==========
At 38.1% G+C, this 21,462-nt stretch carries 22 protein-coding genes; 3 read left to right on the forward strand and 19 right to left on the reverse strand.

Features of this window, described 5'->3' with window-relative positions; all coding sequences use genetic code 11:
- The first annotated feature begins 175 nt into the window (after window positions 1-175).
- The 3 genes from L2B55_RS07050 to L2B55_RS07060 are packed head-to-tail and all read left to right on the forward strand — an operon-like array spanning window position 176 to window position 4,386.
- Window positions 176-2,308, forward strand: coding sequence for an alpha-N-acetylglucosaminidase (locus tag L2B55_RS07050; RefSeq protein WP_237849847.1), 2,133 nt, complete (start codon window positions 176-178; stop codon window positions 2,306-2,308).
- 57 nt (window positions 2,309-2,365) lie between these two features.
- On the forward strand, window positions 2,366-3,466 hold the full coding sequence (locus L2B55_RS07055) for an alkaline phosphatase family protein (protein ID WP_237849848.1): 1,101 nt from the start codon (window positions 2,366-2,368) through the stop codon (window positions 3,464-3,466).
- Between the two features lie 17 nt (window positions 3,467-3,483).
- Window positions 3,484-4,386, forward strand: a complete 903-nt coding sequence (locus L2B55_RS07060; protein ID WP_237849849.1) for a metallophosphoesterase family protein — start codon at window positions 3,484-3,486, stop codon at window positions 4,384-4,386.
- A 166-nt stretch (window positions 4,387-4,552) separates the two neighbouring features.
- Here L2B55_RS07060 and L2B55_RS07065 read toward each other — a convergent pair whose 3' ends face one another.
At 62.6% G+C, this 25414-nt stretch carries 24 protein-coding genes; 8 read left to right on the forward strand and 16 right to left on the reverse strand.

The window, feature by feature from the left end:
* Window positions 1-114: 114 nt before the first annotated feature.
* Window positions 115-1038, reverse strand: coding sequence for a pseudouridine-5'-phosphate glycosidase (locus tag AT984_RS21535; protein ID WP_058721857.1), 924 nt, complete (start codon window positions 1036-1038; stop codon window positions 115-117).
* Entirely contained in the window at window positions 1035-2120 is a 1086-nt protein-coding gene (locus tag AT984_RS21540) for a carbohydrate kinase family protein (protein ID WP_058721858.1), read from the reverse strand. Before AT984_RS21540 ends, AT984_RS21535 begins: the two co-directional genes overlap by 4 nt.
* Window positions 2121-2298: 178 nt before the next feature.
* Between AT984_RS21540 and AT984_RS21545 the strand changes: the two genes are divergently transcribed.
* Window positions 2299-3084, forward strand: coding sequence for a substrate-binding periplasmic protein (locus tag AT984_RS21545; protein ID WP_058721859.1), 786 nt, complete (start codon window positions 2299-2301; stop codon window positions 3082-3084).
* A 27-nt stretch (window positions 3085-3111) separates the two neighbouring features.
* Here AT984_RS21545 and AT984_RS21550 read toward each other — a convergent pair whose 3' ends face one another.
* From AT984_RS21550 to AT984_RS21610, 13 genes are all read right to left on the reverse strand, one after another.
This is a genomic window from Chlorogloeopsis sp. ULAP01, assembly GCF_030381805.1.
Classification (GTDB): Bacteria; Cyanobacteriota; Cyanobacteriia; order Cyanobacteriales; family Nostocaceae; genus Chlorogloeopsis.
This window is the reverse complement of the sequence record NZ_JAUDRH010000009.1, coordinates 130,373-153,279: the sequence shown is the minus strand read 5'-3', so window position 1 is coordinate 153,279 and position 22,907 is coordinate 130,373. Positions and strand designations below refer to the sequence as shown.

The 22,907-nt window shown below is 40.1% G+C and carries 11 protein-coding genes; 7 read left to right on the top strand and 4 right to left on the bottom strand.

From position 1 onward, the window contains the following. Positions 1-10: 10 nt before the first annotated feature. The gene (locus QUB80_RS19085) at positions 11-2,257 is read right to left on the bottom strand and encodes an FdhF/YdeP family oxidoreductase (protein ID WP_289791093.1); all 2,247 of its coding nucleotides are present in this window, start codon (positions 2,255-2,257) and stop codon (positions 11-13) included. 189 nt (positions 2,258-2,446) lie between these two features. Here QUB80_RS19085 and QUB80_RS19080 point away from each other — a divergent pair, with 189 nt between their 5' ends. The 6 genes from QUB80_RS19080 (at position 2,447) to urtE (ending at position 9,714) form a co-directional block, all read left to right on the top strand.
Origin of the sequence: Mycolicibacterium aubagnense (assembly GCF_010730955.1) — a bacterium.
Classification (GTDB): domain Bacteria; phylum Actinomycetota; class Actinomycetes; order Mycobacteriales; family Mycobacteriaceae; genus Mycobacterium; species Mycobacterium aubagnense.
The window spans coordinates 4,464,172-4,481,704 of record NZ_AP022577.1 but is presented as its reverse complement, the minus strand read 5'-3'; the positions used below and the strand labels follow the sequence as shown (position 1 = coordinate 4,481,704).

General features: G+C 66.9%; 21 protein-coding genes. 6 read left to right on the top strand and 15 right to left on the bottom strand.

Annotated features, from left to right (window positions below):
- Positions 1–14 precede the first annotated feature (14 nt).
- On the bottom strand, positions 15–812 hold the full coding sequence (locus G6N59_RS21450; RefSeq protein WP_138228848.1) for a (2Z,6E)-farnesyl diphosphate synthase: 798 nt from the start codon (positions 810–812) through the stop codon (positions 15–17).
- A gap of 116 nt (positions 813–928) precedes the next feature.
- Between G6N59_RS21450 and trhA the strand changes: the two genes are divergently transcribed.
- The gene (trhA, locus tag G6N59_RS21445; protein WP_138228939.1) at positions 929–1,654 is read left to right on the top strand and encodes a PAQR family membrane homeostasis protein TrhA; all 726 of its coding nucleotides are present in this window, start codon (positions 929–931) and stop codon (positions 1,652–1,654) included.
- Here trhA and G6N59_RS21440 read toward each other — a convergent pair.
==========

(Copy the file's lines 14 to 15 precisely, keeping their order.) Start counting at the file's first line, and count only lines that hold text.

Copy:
* Window positions 1-114: 114 nt before the first annotated feature.
* Window positions 115-1038, reverse strand: coding sequence for a pseudouridine-5'-phosphate glycosidase (locus tag AT984_RS21535; protein ID WP_058721857.1), 924 nt, complete (start codon window positions 1036-1038; stop codon window positions 115-117).